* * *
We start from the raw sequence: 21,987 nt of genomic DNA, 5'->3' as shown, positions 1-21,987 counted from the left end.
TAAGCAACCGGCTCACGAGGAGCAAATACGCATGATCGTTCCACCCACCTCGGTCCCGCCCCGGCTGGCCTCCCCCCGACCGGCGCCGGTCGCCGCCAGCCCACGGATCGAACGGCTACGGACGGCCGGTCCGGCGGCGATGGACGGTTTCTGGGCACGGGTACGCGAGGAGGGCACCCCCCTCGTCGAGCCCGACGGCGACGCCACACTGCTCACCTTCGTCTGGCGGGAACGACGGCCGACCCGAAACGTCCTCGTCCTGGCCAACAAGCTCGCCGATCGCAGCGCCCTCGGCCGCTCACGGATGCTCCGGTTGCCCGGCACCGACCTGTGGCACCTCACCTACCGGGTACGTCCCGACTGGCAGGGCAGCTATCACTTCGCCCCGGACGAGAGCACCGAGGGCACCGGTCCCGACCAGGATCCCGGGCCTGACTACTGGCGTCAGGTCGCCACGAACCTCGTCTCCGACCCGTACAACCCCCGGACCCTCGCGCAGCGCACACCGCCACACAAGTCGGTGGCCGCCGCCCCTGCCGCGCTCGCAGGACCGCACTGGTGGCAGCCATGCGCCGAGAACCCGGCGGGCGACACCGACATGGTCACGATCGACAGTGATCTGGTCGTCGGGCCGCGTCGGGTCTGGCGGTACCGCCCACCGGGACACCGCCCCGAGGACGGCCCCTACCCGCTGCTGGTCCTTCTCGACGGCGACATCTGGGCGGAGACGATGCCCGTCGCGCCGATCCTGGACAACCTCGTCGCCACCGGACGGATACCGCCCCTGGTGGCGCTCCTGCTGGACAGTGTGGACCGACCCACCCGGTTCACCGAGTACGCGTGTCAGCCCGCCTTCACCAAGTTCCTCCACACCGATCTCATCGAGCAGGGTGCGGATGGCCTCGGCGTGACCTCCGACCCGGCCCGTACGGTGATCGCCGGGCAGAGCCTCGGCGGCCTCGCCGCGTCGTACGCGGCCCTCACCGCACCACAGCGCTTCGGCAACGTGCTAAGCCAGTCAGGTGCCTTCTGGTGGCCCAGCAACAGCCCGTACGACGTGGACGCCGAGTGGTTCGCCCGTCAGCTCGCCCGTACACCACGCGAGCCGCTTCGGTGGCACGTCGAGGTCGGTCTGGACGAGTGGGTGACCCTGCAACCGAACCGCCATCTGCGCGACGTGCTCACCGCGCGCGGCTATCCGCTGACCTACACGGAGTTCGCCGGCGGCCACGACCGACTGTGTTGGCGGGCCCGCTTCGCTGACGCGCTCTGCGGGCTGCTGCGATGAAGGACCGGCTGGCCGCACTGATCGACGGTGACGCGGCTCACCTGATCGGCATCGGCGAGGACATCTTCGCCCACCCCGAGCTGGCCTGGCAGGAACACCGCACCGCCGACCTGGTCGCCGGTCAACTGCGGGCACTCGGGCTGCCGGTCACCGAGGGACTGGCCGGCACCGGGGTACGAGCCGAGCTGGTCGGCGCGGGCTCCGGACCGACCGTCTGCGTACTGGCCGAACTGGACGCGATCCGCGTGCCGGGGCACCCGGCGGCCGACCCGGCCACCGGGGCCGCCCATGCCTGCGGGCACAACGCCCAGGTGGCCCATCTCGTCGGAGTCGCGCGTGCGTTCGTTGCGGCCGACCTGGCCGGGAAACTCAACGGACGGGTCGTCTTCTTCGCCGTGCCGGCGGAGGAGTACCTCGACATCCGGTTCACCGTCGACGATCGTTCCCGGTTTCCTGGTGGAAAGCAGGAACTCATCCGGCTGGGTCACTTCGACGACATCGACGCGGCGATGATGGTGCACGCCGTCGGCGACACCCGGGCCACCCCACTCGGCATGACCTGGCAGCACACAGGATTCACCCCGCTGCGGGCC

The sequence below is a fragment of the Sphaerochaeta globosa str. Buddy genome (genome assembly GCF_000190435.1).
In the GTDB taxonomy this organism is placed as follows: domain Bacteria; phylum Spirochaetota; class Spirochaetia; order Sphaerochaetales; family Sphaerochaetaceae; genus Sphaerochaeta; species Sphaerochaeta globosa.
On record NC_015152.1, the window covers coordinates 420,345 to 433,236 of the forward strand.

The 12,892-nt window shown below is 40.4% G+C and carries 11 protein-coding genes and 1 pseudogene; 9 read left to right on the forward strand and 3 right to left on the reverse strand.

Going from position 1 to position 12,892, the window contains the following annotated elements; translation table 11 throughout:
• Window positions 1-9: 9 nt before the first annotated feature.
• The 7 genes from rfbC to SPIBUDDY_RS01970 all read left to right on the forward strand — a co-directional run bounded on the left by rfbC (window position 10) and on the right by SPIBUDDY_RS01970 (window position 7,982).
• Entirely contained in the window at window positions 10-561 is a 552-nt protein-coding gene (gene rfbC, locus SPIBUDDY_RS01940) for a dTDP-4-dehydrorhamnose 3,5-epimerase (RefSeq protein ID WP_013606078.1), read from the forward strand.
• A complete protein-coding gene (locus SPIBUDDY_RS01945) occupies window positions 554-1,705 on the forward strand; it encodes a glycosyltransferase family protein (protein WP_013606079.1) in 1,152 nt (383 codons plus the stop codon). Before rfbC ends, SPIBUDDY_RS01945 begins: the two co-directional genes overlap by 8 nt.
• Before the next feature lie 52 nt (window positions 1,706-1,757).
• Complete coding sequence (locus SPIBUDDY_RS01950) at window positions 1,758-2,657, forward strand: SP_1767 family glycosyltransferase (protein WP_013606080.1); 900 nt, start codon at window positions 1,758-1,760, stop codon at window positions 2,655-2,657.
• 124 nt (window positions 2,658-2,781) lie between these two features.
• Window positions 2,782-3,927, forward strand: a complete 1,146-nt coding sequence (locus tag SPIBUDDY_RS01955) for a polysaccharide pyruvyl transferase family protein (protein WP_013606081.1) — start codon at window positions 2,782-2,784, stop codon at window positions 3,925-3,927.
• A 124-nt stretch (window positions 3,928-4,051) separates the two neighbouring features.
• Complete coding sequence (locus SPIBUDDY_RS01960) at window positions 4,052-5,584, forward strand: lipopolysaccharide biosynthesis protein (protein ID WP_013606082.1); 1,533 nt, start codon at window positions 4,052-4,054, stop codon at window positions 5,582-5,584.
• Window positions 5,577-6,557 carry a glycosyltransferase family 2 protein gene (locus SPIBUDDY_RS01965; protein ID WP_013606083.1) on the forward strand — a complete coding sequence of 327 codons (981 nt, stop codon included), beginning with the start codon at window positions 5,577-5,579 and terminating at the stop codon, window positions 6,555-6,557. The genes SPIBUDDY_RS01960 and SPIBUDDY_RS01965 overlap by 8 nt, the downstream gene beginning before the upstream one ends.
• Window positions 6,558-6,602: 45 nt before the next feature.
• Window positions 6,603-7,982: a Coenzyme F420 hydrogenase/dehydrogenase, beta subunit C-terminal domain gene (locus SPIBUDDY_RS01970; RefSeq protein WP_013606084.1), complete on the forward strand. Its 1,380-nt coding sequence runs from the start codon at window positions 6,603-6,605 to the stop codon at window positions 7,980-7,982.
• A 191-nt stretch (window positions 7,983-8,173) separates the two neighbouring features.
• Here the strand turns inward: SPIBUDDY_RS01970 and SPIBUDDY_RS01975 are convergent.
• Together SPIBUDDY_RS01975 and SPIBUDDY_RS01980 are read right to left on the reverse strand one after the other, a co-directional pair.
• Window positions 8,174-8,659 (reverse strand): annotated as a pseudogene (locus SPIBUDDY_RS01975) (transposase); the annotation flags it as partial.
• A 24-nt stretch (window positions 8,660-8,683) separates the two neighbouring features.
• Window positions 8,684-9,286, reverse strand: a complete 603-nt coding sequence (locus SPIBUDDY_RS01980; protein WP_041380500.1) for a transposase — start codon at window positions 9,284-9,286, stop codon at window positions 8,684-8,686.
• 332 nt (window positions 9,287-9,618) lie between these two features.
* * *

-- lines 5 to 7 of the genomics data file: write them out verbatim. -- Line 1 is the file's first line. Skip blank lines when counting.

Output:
On record NC_015152.1, the window covers coordinates 420,345 to 433,236 of the forward strand.

The 12,892-nt window shown below is 40.4% G+C and carries 11 protein-coding genes and 1 pseudogene; 9 read left to right on the forward strand and 3 right to left on the reverse strand.

Going from position 1 to position 12,892, the window contains the following annotated elements; translation table 11 throughout: